Education only works if students show up to be educated, so absenteeism has been a problem as long as there have been schools. A century ago, a quarter of the kids in the Chicago House of Corrections were there for truancy — an example of how seriously government can take the attendance requirement.
A recent survey of absentee rates at New Jersey schools found them higher than desired, but they are trending in the right direction.
Chronic absenteeism is defined as missing 10 percent of the 180 days school is in session annually. At N.J. schools, the share of chronically absent students fell from 10.3 percent in 2014-15 to 9.7 percent in 2015-16, according to an annual report by Advocates for Children of New Jersey. The number of districts with high absenteeism also fell, from 216 to 192.
Unfortunately, attendance is a bigger problem in this region than the rest of the state, not surprising since economic conditions influence truancy. Cumberland County had the state’s highest chronic absentee rate at 15.9 percent of students, and Atlantic, Cape May and Ocean Counties’ schools were also among the top six in the state.
This matters because chronic absenteeism, even in grade school, is a strong predictor of not graduating from high school — which makes a lot of bad economic and social outcomes more likely.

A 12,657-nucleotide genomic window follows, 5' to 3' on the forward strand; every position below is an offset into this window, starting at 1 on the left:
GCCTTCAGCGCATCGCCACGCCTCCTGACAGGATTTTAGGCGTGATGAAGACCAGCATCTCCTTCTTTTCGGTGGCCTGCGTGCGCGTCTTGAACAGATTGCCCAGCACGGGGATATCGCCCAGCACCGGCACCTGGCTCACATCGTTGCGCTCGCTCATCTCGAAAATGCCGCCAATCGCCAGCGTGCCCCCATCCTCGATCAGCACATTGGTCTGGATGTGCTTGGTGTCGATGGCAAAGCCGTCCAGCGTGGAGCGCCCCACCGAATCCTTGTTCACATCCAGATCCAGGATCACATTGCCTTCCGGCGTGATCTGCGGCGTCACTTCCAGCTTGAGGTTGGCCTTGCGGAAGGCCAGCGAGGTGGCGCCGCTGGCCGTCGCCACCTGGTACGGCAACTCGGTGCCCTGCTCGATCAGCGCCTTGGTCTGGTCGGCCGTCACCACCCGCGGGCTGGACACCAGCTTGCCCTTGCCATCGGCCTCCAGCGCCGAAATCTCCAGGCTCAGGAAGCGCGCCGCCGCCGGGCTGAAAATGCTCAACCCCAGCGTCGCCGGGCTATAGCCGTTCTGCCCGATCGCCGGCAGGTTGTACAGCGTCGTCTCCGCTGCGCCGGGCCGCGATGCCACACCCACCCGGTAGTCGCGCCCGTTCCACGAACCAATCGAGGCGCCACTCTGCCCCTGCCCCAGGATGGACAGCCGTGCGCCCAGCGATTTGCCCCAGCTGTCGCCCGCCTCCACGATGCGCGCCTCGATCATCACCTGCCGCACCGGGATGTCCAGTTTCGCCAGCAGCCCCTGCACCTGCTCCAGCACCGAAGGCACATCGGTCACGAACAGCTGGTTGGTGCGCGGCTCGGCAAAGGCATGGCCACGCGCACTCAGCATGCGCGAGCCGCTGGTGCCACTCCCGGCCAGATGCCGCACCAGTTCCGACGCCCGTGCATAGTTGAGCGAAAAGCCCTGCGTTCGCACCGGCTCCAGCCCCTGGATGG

The challenge in addressing absenteeism is that it can have many causes. Some are found in the students, such as teenage motherhood, poor academic performance and bullying. Families provide others, such as little parent involvement, low income and stressful experiences. Schools and communities can have an influence, too, failing to engage students, provide good facilities or keep neighborhoods safe.
The state requirement to attend also matters. In New Jersey, it’s mandated only for children ages 6 to 16, so each year the ACNJ survey shows the poorest attendance is in the very early grades and high school.
Nearly all schools already have programs to combat chronic absenteeism. Their efforts are being encouraged by monitoring and reporting requirements, and stronger ones have been proposed in the Legislature.
Some states have reduced high school absenteeism by making minimum student performance a requirement for a driver’s license.
Parental notification systems are widespread.
A recent Brookings Institution report said studies show their results are varied, with a single postcard increasing attendance by 2.4 percent, an intervention in person with parents boosting attendance 10 percent, and text messaging parents whenever the student doesn’t show up at school doing the best with a 17 percent improvement.
The factors for students and schools are so varied and specific that educators and local officials need to develop their own mix of approaches through trial and error. If they’re heading in the right direction, they can keep adjusting and do better.
And parents need to attend too — to their actions that encourage regular attendance such as a smoothly operating household (especially in the morning) and that impair attendance such as adversely scheduled vacations or problems at home.
And take those absence messages seriously, coming to a smartphone near you soon.